Location Florham Park, NJ
Size 325,000 ft²
Completed 2012
Program Office space

When the German chemical corporation BASF needed a new North American headquarters, in typical fashion of most European countries today, it had to be green. So the company enlisted the help of the Rockefeller Group Development Corporation, and vice president Clark Machemer and his team got to work designing a building that would reflect the spirit of BASF. The resulting structure, located in Florham Park, New Jersey, is modern and sustainably built, emphasizing connectivity in the workspace and the minimization of water and energy consumption.

Completed in May 2012, the BASF headquarters is one of only five buildings in the country with dual LEED Platinum certifications, having earned top marks under both the Core & Shell and Commercial Interiors ratings. Its energy consumption is estimated to be 20 percent less than conventionally designed buildings.

The Rockefeller Group added BASF products to this outdoor dining area. Beneath those striking chairs, the porous pavement features the chemical company’s Elastopave binder for water conservation.


Developer Rockefeller Group Development Corporation
Client BASF Corporation
Architect Kohn Pedersen Fox
Interior Architect Gensler
General Contractor Turner Construction
LEED Consultant Design Management Services

Machemer points to three driving factors in the creation of the five-story, 325,000-square-foot office space: sustainability, BASF’s people, and BASF’s products. It is the last that is noteworthy for its inventiveness. When the Rockefeller Group suggested the idea of using BASF products—even those that had not previously been used in construction—BASF immediately agreed. All told, the team managed to integrate more than 100 of the company’s products into the building. “That became the driving force of the project,” Machemer says.

Most building projects are challenging enough in terms of dealing with the given costs and time frame, not to mention the added work associated with green certifications, but Machemer says it was worth the effort to prioritize the special products. “We wanted to represent who they are as a company by incorporating BASF products into the building but also make it cost-effective,” he says. Key sustainable features of the building include a polyurethane spray-foam insulation, porous pavement in the outdoor patio, and BASF’s own Elastospray high-performance SPF roofing and Elastocoat elastomeric roof coatings.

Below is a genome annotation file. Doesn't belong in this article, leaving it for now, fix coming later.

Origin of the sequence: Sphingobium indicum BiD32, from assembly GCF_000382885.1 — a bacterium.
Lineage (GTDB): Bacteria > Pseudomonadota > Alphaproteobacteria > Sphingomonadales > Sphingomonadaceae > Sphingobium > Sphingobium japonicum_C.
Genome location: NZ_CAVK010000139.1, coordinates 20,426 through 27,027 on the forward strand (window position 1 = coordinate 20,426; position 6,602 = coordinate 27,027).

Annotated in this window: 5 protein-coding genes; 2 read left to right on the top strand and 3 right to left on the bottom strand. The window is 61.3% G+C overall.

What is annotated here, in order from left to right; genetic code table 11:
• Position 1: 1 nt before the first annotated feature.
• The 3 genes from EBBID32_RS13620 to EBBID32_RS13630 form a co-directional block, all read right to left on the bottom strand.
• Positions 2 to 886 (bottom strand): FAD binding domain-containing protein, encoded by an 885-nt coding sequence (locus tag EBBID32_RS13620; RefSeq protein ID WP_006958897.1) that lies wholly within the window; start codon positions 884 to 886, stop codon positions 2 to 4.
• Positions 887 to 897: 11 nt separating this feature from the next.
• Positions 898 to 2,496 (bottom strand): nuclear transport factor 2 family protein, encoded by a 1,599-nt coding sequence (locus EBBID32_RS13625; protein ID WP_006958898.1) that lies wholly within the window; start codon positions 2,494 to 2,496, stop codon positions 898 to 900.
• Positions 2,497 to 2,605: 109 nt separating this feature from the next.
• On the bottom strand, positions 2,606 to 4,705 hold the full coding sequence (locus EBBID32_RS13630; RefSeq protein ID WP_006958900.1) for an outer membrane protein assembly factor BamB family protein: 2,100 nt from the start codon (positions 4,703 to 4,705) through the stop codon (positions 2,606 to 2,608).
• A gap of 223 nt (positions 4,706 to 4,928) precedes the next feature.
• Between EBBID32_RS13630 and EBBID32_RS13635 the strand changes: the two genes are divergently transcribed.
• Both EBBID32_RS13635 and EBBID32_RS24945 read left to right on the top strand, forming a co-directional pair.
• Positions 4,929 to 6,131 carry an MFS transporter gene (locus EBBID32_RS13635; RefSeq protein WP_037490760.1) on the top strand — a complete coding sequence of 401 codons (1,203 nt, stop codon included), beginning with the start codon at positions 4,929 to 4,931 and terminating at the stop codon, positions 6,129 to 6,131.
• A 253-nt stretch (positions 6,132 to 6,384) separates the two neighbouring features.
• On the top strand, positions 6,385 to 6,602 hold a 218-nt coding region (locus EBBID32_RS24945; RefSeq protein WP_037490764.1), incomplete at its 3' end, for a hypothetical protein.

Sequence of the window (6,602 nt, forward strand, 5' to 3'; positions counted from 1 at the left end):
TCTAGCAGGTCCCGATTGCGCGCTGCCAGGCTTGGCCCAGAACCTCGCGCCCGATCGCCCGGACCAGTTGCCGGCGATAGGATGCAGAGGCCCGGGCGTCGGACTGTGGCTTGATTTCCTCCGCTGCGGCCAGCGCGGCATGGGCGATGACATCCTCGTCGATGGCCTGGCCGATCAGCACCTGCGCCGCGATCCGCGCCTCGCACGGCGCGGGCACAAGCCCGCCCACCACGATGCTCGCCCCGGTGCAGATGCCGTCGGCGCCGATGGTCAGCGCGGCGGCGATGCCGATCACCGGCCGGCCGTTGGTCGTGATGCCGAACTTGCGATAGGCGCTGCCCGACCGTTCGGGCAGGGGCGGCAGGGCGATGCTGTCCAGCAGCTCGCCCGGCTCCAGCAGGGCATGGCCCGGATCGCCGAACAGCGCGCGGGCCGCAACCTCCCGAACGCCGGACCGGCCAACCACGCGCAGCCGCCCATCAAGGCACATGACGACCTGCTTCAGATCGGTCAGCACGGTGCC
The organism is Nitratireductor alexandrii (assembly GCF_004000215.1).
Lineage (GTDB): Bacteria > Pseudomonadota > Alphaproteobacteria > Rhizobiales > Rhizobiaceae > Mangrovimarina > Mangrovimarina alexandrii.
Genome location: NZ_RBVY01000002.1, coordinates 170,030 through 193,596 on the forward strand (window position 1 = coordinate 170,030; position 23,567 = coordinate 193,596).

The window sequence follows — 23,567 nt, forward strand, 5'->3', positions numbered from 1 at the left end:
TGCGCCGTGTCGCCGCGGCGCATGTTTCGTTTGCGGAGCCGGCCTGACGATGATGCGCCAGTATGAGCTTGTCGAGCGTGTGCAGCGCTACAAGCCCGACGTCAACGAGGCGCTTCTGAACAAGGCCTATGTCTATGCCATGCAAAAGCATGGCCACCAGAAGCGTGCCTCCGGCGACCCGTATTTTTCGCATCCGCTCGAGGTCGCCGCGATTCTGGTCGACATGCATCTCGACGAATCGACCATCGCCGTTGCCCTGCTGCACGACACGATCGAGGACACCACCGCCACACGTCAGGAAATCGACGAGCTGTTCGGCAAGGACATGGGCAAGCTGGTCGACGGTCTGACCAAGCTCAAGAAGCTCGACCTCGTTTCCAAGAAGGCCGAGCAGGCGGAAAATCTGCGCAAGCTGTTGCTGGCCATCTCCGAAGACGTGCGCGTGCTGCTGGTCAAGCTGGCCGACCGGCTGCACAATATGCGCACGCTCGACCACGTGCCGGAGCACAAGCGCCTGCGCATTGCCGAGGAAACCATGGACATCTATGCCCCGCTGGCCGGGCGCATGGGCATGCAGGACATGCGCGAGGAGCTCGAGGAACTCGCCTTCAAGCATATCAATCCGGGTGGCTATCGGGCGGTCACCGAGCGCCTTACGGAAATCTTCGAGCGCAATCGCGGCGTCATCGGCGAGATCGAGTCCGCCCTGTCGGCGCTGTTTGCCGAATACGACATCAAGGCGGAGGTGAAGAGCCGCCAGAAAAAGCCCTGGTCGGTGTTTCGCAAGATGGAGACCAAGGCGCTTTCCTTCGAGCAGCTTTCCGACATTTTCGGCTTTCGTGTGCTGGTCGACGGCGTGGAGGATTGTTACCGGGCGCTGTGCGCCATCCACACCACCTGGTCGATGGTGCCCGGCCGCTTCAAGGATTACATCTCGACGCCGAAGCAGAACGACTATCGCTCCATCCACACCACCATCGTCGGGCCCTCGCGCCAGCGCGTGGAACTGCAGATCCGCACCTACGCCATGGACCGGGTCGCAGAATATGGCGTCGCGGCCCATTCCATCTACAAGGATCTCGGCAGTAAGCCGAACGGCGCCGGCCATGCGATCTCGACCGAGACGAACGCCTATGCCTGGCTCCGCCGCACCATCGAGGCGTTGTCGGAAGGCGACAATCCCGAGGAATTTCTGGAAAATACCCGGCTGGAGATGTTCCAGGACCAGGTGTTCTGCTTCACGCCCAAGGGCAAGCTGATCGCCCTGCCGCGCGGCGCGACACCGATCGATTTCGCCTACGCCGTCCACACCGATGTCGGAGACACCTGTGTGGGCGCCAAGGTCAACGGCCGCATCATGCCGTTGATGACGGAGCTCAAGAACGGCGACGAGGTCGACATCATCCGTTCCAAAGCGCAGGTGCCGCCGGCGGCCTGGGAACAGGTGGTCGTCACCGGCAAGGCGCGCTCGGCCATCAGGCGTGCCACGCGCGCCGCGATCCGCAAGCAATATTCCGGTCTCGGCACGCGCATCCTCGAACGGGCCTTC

It was in one of the Rockefeller Group’s design meetings with Turner Construction that Machemer realized how cutting-edge the building really was. Representatives from Turner mentioned that implementing the unique under-floor-air HVAC system was something new for them. “That really opened up my eyes,” Machemer recalls. This innovative system improves air quality because air coming through the floor, rather than diffused through the ceiling, reduces the dispersion of air contaminates.

Within the building’s contemporary, Gensler-designed interior are materials chosen for their recycled content and, in many cases, for their ability to be locally sourced.


Certifications LEED-CS Platinum and LEED-CI Platinum
Materials BASF-made products, locally sourced materials
Water 40% reduction via low-flow fixtures, filtered rainwater used for toilets and irrigation
Mechanical Under-floor-air HVAC system
Energy 20% reduction compared with conventional office building
Landscape Native and noninvasive plants that require 85% less water

The contemporary design includes a façade with 20-foot cantilevers at both ends, coupled with vertical stone fins and horizontal sunshades on the building’s exterior to reduce heat load from the sun. Low-flow plumbing fixtures reduce indoor water use by 40 percent, and rainwater is filtered, cleaned, and reused both as irrigation and as the primary water source for the building’s toilets. The landscaping features native and noninvasive plants that require 85 percent less water than typical plantings.

Overall, the building integrates sustainable interior and exterior elements; it’s a new class of Class A building, Machemer says. And yet, “It’s what is within the walls that’s important,” he adds, referring to the 1,400 BASF employees who will spend a substantial portion of their weekdays inside the new building. “You don’t want to lose sight of that while you’re on the project,” he says. “You’re building a structure where there will be people.”

The Rockefeller Group never lost sight of those individuals. The interior is laden with bright and open spaces and amenities for meetings and breakout sessions. Machemer says that you can see people working from the outside because of all the windows. “Once the building was fully occupied, I spent 30 minutes driving around it, watching the people inside collaborating,” he says. “You can really see it happening.”

During its construction, too, Machemer took a walk through the building every few weeks and, even then, never once had to use a flashlight since 75 percent of the building is lit by natural light. This and many other green features are the details that combine to create a positive and energizing vibe within this new corporate headquarters—precisely the experience one would expect from the company it houses.